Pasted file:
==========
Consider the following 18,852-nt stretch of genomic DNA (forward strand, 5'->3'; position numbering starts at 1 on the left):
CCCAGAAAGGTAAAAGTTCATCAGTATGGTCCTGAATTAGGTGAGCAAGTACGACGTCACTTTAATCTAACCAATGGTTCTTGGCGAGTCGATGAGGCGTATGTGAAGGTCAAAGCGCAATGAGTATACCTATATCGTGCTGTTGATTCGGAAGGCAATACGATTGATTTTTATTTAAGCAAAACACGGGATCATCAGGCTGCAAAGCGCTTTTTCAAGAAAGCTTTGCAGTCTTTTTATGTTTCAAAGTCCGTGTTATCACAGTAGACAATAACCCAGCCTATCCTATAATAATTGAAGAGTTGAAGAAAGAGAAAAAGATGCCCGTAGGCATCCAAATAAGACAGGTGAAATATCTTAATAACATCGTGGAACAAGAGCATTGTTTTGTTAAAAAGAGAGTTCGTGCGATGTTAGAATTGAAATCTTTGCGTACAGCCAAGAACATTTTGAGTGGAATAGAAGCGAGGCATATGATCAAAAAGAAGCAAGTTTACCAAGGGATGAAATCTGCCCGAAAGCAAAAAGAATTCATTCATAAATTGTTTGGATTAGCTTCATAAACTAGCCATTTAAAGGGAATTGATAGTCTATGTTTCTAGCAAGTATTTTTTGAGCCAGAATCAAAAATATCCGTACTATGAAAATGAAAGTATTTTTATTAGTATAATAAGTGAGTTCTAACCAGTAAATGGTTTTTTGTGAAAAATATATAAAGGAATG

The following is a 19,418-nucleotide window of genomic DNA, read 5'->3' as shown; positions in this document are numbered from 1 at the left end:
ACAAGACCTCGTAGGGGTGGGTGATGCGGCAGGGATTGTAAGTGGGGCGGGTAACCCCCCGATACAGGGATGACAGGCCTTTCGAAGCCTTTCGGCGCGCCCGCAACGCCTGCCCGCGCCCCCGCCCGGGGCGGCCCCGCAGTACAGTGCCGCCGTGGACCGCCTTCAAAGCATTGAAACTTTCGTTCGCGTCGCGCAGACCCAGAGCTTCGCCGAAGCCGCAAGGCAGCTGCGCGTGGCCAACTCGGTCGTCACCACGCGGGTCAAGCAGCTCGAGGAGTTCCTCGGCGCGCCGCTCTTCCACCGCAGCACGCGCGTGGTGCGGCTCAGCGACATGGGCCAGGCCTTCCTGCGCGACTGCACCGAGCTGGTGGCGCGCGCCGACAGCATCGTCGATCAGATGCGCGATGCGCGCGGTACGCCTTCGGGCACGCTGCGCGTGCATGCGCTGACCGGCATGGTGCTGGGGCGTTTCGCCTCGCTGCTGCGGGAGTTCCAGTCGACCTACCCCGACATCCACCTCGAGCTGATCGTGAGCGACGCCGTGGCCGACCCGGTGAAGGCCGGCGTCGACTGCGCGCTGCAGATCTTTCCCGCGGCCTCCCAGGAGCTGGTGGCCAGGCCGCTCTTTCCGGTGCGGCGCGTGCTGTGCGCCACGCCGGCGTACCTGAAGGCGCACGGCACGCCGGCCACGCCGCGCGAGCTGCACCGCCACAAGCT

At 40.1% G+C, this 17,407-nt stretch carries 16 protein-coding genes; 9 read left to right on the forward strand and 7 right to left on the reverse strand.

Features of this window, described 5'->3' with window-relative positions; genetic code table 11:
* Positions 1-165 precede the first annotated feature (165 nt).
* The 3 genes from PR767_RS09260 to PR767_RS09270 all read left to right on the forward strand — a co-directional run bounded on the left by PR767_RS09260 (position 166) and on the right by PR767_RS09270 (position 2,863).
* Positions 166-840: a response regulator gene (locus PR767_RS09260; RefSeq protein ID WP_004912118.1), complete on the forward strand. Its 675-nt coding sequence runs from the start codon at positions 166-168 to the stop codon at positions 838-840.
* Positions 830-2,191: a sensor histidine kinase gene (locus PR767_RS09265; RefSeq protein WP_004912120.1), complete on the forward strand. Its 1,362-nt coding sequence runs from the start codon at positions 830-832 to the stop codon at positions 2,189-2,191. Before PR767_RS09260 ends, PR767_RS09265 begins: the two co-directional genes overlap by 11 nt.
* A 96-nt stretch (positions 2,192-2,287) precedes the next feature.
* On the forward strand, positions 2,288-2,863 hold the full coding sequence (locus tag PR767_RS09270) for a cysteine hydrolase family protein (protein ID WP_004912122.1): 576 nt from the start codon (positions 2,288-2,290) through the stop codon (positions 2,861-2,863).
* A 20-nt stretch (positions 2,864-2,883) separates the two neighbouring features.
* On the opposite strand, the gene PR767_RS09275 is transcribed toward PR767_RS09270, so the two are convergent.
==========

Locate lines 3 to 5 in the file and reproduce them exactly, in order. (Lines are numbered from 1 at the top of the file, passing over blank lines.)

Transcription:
The following is a 19,418-nucleotide window of genomic DNA, read 5'->3' as shown; positions in this document are numbered from 1 at the left end:
ACAAGACCTCGTAGGGGTGGGTGATGCGGCAGGGATTGTAAGTGGGGCGGGTAACCCCCCGATACAGGGATGACAGGCCTTTCGAAGCCTTTCGGCGCGCCCGCAACGCCTGCCCGCGCCCCCGCCCGGGGCGGCCCCGCAGTACAGTGCCGCCGTGGACCGCCTTCAAAGCATTGAAACTTTCGTTCGCGTCGCGCAGACCCAGAGCTTCGCCGAAGCCGCAAGGCAGCTGCGCGTGGCCAACTCGGTCGTCACCACGCGGGTCAAGCAGCTCGAGGAGTTCCTCGGCGCGCCGCTCTTCCACCGCAGCACGCGCGTGGTGCGGCTCAGCGACATGGGCCAGGCCTTCCTGCGCGACTGCACCGAGCTGGTGGCGCGCGCCGACAGCATCGTCGATCAGATGCGCGATGCGCGCGGTACGCCTTCGGGCACGCTGCGCGTGCATGCGCTGACCGGCATGGTGCTGGGGCGTTTCGCCTCGCTGCTGCGGGAGTTCCAGTCGACCTACCCCGACATCCACCTCGAGCTGATCGTGAGCGACGCCGTGGCCGACCCGGTGAAGGCCGGCGTCGACTGCGCGCTGCAGATCTTTCCCGCGGCCTCCCAGGAGCTGGTGGCCAGGCCGCTCTTTCCGGTGCGGCGCGTGCTGTGCGCCACGCCGGCGTACCTGAAGGCGCACGGCACGCCGGCCACGCCGCGCGAGCTGCACCGCCACAAGCT

At 40.1% G+C, this 17,407-nt stretch carries 16 protein-coding genes; 9 read left to right on the forward strand and 7 right to left on the reverse strand.